• Topic: Development, Government, Science and Technology
  • Publication Date: 03-2003
  • Content Type: Policy Brief
  • Institution: The Organisation for Economic Co-operation and Development
  • Abstract: Today, all OECD Member countries recognise new information and communication technologies (ICTs) to be powerful tools for enhancing citizen engagement in public policy-making. Despite the limited experience to date, some initial lessons for online citizen engagement in policy-making are emerging: Technology is an enabler not the solution. Integration with traditional, “offline” tools for access to information, consultation and public participation in policy-making is needed to make the most of ICTs.
  • Topic: Development, Science and Technology
  • Publication Date: 03-2003
  • Content Type: Policy Brief
  • Institution: The Organisation for Economic Co-operation and Development
  • Abstract: The Öresund project which is intended to develop jointly Skåne (Malmö) in Sweden and Zealand (Copenhagen) in Denmark is a major endeavour for the Danish and Swedish governments, given the potential economic growth that can be derived from the integration of one of the most highly populated and productive regions on the Baltic Sea. The significance of the project is reflected not only in the regional policy focus given to Öresund in both countries but also in the EU's support, notably through INTERREG, which considers Öresund a flagship programme. While progress has been achieved to better link the two regional economies, much remains to be done to remove barriers to integration and to define the strategic positioning of the area for the future. Four key policy challenges need to be addressed. First, regarding physical accessibility, the pricing policy for the crossing of the new bridge can be made more efficient and secondary infrastructure optimised to fully exploit the opportunities brought about by the fixed link. A cross-border committee could be created to allow integrated spatial planning. Second, labour mobility should be increased by removing bureaucratic and legislation obstacles through a new package of active labour market policies. Third, networking and co-operation between firms and educational institutions should be enhanced. Fourth, asymmetries of the two fiscal systems will need to be tackled by a new tax agreement. Most important is the governance framework of the region. While there are numerous common Danish/Swedish regional institutions and rightfully the creation of a heavily bureaucratic governing body has been avoided, the potential for public/private partnerships is far from tapped. Furthermore, the system in place does not provide an appropriate framework for the private sector to fully involve all relevant actors. These conditions will need to be fulfilled and forms of “light institutionalisation” of cross-border relations developed in order to trigger a new dynamism in the integration process.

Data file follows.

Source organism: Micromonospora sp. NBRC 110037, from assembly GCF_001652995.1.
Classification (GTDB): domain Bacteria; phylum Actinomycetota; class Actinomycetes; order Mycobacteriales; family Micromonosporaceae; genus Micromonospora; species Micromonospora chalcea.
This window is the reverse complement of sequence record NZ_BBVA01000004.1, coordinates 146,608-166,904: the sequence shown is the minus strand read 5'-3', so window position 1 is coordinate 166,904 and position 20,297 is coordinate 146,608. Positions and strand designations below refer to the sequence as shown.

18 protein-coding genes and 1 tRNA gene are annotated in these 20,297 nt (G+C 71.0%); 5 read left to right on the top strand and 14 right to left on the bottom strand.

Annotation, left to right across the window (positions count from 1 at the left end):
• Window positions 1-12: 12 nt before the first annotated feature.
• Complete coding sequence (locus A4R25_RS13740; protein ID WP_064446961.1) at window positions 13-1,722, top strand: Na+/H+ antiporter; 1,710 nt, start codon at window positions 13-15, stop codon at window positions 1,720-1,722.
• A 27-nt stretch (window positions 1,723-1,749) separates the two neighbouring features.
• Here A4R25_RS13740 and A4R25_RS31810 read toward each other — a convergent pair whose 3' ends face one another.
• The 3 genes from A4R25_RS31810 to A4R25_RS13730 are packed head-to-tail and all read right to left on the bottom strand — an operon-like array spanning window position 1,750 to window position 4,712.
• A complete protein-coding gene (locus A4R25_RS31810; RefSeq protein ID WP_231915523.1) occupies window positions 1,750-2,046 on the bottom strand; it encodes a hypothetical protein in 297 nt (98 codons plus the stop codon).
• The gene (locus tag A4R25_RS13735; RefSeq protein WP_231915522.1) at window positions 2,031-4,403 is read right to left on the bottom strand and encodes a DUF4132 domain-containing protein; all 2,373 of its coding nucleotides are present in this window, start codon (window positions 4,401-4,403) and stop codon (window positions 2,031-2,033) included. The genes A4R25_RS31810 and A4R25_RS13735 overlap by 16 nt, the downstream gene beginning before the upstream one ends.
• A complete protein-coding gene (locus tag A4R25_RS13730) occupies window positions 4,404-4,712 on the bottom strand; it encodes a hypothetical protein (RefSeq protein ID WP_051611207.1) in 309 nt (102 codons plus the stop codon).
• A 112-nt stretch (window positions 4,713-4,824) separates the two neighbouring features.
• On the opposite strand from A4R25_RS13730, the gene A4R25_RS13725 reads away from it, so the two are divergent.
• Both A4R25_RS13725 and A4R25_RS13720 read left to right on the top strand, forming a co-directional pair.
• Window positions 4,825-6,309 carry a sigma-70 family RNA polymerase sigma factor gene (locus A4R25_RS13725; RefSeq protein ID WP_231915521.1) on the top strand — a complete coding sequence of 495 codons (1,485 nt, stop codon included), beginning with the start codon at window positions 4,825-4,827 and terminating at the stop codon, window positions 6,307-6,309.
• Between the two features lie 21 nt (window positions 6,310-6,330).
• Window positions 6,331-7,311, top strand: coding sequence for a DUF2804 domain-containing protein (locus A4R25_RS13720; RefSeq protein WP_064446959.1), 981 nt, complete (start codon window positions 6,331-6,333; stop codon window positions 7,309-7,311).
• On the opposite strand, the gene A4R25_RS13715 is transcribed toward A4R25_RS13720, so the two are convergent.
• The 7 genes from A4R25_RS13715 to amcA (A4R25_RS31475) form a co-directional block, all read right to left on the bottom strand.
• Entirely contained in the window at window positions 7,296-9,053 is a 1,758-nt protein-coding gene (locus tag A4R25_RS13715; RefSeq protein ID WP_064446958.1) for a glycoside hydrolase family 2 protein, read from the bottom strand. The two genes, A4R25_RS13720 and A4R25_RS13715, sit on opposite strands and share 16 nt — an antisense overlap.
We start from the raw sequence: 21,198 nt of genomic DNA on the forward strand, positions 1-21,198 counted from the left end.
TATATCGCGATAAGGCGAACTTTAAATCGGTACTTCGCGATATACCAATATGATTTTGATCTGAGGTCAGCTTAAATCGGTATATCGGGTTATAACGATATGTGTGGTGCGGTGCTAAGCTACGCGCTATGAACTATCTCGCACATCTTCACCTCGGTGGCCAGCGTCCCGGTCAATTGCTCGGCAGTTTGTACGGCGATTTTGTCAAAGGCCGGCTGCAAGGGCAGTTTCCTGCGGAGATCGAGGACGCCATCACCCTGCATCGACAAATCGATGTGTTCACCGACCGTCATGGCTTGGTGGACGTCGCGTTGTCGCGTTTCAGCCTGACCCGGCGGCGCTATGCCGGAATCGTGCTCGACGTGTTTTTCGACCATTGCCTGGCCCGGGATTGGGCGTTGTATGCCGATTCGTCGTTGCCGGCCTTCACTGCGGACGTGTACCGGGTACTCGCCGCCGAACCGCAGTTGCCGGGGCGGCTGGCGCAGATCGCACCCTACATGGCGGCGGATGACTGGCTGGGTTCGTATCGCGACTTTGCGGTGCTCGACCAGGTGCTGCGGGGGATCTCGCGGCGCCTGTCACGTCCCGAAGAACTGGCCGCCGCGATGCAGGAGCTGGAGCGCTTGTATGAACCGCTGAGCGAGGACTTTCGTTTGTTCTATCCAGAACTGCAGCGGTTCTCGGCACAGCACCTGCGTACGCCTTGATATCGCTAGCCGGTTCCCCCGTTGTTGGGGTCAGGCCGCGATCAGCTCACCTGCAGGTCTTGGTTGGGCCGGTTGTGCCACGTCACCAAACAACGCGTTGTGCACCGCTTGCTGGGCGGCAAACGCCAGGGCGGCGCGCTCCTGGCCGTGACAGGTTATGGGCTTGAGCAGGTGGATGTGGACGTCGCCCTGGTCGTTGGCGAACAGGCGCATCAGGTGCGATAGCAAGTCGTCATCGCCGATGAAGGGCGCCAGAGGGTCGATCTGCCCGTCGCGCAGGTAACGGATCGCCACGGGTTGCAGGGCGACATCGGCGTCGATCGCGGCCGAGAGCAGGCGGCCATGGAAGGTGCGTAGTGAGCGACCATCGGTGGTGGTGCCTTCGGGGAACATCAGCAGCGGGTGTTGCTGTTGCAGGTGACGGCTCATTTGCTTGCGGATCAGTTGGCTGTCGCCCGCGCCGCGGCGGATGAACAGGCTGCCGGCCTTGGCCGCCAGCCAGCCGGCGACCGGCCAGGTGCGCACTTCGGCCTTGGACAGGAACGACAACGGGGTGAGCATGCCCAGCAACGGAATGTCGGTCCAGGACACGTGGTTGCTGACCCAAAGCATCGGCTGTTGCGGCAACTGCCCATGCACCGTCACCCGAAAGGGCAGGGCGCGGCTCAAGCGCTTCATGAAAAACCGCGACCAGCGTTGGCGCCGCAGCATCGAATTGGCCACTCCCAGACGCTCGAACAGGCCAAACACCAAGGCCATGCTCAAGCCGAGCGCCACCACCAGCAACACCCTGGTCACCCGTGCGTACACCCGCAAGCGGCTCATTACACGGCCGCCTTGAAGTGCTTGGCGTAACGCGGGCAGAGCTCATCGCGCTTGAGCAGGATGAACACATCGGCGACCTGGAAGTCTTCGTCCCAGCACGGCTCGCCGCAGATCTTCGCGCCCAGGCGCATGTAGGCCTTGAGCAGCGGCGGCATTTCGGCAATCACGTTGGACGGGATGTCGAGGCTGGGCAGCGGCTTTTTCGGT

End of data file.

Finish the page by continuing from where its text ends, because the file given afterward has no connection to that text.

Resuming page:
• Topic: Emerging Markets, International Trade and Finance, Political Economy, Regional Cooperation
  • Political Geography: Denmark, Sweden